Neoadjuvant treatment (before surgery) is aimed at shrinking the tumour so that it is possible or easier to remove surgically. This may improve surgery outcomes and help to conserve a patient’s breast.
Response to neoadjuvant treatment may also allow a doctor to quickly assess whether a medicine is working so treatment can be continued or adjusted accordingly.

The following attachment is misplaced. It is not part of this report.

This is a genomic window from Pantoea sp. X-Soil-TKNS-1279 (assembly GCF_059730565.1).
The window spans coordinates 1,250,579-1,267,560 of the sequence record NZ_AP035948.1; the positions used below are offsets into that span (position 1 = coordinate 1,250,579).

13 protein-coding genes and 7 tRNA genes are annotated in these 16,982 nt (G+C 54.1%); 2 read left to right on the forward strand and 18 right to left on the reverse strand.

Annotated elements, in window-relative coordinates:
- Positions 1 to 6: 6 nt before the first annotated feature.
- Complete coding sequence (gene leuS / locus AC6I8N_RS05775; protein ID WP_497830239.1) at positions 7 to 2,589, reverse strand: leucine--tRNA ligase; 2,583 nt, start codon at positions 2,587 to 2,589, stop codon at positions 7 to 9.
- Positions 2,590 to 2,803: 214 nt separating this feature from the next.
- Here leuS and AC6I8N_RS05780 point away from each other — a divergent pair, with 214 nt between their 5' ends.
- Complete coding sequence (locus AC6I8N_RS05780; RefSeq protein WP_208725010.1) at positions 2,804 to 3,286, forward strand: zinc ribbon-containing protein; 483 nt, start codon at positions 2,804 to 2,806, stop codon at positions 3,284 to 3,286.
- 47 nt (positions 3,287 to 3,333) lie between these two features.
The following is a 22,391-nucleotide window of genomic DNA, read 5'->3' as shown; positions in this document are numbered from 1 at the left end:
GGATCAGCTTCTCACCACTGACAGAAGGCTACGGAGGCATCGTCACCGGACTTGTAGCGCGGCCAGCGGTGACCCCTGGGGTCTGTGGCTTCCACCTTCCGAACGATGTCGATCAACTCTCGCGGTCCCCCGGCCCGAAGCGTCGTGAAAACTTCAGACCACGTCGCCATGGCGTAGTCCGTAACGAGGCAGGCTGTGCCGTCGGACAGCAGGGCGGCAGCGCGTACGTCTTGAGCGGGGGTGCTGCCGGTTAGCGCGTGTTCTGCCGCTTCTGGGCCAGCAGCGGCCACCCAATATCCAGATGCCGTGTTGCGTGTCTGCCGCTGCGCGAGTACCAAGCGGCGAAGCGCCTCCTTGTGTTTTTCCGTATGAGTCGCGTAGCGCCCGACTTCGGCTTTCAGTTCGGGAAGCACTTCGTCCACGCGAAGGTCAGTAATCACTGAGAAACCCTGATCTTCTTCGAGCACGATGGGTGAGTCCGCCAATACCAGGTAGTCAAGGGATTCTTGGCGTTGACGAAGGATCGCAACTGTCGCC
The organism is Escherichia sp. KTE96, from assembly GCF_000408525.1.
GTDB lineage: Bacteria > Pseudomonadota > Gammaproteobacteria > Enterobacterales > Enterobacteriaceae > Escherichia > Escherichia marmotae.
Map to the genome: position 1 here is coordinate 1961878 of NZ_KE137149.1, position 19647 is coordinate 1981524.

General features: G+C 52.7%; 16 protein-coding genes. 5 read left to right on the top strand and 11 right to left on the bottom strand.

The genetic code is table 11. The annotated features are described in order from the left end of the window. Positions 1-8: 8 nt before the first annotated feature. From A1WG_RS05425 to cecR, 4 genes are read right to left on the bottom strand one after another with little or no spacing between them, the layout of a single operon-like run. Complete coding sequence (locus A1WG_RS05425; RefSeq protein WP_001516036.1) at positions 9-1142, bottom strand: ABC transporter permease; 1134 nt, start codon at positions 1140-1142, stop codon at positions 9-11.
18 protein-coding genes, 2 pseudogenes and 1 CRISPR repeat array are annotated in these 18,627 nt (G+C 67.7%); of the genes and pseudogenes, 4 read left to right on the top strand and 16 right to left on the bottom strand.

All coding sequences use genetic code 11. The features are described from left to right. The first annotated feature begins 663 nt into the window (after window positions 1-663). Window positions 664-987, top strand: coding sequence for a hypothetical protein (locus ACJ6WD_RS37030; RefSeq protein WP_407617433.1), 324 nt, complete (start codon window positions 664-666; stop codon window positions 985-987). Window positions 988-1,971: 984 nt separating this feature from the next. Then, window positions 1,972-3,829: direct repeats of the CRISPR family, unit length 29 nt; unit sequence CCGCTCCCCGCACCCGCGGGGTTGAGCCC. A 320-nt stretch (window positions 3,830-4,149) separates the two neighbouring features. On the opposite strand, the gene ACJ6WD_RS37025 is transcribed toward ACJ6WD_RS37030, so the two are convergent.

In some patients, neoadjuvant therapy may shrink the tumour so much that no remaining cancer can be found in the tissue removed during surgery. When this happens, a patient achieves pathological complete response (pCR). This may provide additional insights into the prognosis of the disease.